Latest Research on GP access

We all want to improve GP access but how can it be done? Here you'll find the latest research.

A National Audit Office report on Improving patient access to general practice was published in January 2017. It says: 'We have not seen evidence that the Department and NHS England fully understand the effect of this commitment to extend hours on continuity of care or other arrangements for providing general medical services outside of core hours.' 

The headline to the BMA website’s comment on the NAO report: Patient access to GPs in 'complete disarray’ makes that organisation's views clear.

In their article Extended opening hours and patient experience of general practice in England: multilevel regression analysis of a national patient survey (BMJ Quality and Safety Online; June 2016), Cowling, Harris and Majeed say their findings (question) 'expected impacts of current plans to extend opening hours on patient experience'. In a Guardian article from October 2016, Zara Aziz argues that Seven-day working for GPs costs more and doesn’t get results.
 
In October 2015, the Prime Minister’s Challenge Fund published its first evaluation: Improving Access to General Practice: First Evaluation Report (October 2015.) It found that 'at May 2015, there had been a 15% reduction in minor self- presenting A&E attendances across the pilot schemes (with extended opening hours) compared with the same period in the previous year'. The issue of reduced presentation at A&E is explored in the BMJ article: Improving access to GPs will help reduce pressure on emergency departments, says NHS (BMJ 2013; 347; published 23 December 2013) and also in the PLOS article Associations between Extending Access to Primary Care and Emergency Department Visits: A Difference-In-Differences Analysis (September 2016) which concludes that 'extending access was associated with a reduction in emergency department visits'.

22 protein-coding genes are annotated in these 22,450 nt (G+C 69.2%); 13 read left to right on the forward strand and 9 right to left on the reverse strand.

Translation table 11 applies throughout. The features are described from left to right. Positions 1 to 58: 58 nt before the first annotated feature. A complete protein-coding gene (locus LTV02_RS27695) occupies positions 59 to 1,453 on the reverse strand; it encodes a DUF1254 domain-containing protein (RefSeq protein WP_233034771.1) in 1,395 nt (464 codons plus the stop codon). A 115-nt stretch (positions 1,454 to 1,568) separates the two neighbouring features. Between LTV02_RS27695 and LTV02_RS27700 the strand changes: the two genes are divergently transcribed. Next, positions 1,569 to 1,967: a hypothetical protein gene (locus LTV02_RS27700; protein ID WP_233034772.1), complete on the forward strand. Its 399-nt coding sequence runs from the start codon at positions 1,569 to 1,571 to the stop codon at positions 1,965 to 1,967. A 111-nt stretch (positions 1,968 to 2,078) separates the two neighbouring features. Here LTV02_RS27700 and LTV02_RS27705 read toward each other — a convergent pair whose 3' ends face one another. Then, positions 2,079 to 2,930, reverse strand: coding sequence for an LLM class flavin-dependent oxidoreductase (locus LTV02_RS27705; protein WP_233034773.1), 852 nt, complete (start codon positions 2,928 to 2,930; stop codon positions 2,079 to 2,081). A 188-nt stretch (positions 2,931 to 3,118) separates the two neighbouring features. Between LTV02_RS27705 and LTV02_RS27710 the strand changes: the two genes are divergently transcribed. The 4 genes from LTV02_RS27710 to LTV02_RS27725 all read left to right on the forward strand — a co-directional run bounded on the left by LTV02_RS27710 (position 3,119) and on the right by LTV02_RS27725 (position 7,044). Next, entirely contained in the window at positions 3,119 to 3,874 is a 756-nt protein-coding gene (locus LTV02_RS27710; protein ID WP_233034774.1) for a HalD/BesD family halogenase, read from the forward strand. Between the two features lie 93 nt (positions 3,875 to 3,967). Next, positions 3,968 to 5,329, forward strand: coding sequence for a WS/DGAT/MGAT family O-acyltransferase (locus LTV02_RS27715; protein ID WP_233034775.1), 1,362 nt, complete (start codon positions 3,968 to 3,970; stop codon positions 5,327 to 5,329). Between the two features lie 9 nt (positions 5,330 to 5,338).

Research at the University of York Centre for Reviews and Dissemination found less impact on A&E. The evalution report Enhancing access in primary care settings published in June 2015 also found that extended week-days and Saturdays were more appealling the Sundays and that 'telephone consultation shifts the workload from face-to-face to telephone contact and increases the number of primary care contacts within 28 days of the initial consultation'.
 
As well as extended opening hours, telephone access, GPs can also improve access by offering additional services and using information technology more imaginatively. The Care Quality Commission GP case studies Improving access to care cover the use of extra services to improve access to care and using video-chat technology.

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